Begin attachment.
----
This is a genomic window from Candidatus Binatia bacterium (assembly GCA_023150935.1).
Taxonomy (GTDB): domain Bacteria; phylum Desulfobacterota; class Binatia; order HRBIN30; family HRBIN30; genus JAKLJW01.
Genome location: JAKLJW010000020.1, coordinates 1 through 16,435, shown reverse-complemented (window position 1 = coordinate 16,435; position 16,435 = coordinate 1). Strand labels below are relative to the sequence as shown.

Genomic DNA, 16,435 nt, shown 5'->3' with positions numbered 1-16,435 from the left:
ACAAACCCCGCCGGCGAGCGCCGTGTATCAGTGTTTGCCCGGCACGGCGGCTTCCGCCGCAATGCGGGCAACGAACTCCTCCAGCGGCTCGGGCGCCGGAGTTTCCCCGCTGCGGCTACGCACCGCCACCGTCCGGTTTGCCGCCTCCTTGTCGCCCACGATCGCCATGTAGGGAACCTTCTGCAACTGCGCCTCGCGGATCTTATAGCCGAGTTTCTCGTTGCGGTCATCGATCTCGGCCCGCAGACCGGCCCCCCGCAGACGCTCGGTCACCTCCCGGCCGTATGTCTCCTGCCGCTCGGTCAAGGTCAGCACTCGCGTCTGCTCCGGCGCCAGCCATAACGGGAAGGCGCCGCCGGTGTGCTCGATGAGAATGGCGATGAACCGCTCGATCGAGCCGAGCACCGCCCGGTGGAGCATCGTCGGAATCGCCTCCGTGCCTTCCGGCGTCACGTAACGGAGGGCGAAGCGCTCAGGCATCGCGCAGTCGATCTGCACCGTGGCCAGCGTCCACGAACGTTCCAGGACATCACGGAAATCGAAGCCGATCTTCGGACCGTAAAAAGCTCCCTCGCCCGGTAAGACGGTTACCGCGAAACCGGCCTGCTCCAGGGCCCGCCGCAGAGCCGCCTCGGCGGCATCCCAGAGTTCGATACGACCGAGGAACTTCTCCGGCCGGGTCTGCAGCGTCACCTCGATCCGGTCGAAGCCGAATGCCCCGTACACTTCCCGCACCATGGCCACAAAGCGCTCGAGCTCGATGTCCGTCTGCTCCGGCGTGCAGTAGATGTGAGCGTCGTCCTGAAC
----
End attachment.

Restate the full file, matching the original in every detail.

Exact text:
This is a genomic window from Candidatus Binatia bacterium (assembly GCA_023150935.1).
Taxonomy (GTDB): domain Bacteria; phylum Desulfobacterota; class Binatia; order HRBIN30; family HRBIN30; genus JAKLJW01.
Genome location: JAKLJW010000020.1, coordinates 1 through 16,435, shown reverse-complemented (window position 1 = coordinate 16,435; position 16,435 = coordinate 1). Strand labels below are relative to the sequence as shown.

Genomic DNA, 16,435 nt, shown 5'->3' with positions numbered 1-16,435 from the left:
ACAAACCCCGCCGGCGAGCGCCGTGTATCAGTGTTTGCCCGGCACGGCGGCTTCCGCCGCAATGCGGGCAACGAACTCCTCCAGCGGCTCGGGCGCCGGAGTTTCCCCGCTGCGGCTACGCACCGCCACCGTCCGGTTTGCCGCCTCCTTGTCGCCCACGATCGCCATGTAGGGAACCTTCTGCAACTGCGCCTCGCGGATCTTATAGCCGAGTTTCTCGTTGCGGTCATCGATCTCGGCCCGCAGACCGGCCCCCCGCAGACGCTCGGTCACCTCCCGGCCGTATGTCTCCTGCCGCTCGGTCAAGGTCAGCACTCGCGTCTGCTCCGGCGCCAGCCATAACGGGAAGGCGCCGCCGGTGTGCTCGATGAGAATGGCGATGAACCGCTCGATCGAGCCGAGCACCGCCCGGTGGAGCATCGTCGGAATCGCCTCCGTGCCTTCCGGCGTCACGTAACGGAGGGCGAAGCGCTCAGGCATCGCGCAGTCGATCTGCACCGTGGCCAGCGTCCACGAACGTTCCAGGACATCACGGAAATCGAAGCCGATCTTCGGACCGTAAAAAGCTCCCTCGCCCGGTAAGACGGTTACCGCGAAACCGGCCTGCTCCAGGGCCCGCCGCAGAGCCGCCTCGGCGGCATCCCAGAGTTCGATACGACCGAGGAACTTCTCCGGCCGGGTCTGCAGCGTCACCTCGATCCGGTCGAAGCCGAATGCCCCGTACACTTCCCGCACCATGGCCACAAAGCGCTCGAGCTCGATGTCCGTCTGCTCCGGCGTGCAGTAGATGTGAGCGTCGTCCTGAAC